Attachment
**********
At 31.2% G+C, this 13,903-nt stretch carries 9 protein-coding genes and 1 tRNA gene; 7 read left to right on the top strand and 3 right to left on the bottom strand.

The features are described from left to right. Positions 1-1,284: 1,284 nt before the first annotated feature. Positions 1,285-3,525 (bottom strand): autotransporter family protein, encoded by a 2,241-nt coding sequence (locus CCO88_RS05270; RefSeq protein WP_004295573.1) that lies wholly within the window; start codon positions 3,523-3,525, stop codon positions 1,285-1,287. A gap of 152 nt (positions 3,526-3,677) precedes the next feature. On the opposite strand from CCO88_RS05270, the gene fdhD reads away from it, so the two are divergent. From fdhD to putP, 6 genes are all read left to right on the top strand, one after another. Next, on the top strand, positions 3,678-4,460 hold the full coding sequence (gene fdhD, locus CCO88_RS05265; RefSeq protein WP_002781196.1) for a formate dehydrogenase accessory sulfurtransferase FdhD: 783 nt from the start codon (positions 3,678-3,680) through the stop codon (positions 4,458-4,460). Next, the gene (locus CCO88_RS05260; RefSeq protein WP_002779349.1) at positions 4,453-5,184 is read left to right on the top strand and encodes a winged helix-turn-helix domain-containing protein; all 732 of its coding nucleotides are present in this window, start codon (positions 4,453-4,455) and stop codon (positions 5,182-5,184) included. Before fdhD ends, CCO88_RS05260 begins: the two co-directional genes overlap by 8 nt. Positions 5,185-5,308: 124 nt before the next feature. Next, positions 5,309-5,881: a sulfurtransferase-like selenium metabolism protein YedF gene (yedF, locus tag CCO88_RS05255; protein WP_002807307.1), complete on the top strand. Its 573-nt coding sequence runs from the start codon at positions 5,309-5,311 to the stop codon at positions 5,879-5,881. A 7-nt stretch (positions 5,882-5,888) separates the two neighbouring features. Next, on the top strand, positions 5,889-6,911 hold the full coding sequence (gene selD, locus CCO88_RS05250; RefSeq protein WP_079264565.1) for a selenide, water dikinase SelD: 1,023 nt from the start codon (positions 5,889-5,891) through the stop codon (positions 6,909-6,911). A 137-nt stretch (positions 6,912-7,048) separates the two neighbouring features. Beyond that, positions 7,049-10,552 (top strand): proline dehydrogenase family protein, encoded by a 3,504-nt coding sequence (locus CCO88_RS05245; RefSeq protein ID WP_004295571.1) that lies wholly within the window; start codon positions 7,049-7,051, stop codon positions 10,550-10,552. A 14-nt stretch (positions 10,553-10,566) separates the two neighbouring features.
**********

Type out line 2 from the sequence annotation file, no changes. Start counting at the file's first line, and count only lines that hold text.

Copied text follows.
The features are described from left to right. Positions 1-1,284: 1,284 nt before the first annotated feature. Positions 1,285-3,525 (bottom strand): autotransporter family protein, encoded by a 2,241-nt coding sequence (locus CCO88_RS05270; RefSeq protein WP_004295573.1) that lies wholly within the window; start codon positions 3,523-3,525, stop codon positions 1,285-1,287. A gap of 152 nt (positions 3,526-3,677) precedes the next feature. On the opposite strand from CCO88_RS05270, the gene fdhD reads away from it, so the two are divergent. From fdhD to putP, 6 genes are all read left to right on the top strand, one after another. Next, on the top strand, positions 3,678-4,460 hold the full coding sequence (gene fdhD, locus CCO88_RS05265; RefSeq protein WP_002781196.1) for a formate dehydrogenase accessory sulfurtransferase FdhD: 783 nt from the start codon (positions 3,678-3,680) through the stop codon (positions 4,458-4,460). Next, the gene (locus CCO88_RS05260; RefSeq protein WP_002779349.1) at positions 4,453-5,184 is read left to right on the top strand and encodes a winged helix-turn-helix domain-containing protein; all 732 of its coding nucleotides are present in this window, start codon (positions 4,453-4,455) and stop codon (positions 5,182-5,184) included. Before fdhD ends, CCO88_RS05260 begins: the two co-directional genes overlap by 8 nt. Positions 5,185-5,308: 124 nt before the next feature. Next, positions 5,309-5,881: a sulfurtransferase-like selenium metabolism protein YedF gene (yedF, locus tag CCO88_RS05255; protein WP_002807307.1), complete on the top strand. Its 573-nt coding sequence runs from the start codon at positions 5,309-5,311 to the stop codon at positions 5,879-5,881. A 7-nt stretch (positions 5,882-5,888) separates the two neighbouring features. Next, on the top strand, positions 5,889-6,911 hold the full coding sequence (gene selD, locus CCO88_RS05250; RefSeq protein WP_079264565.1) for a selenide, water dikinase SelD: 1,023 nt from the start codon (positions 5,889-5,891) through the stop codon (positions 6,909-6,911). A 137-nt stretch (positions 6,912-7,048) separates the two neighbouring features. Beyond that, positions 7,049-10,552 (top strand): proline dehydrogenase family protein, encoded by a 3,504-nt coding sequence (locus CCO88_RS05245; RefSeq protein ID WP_004295571.1) that lies wholly within the window; start codon positions 7,049-7,051, stop codon positions 10,550-10,552. A 14-nt stretch (positions 10,553-10,566) separates the two neighbouring features.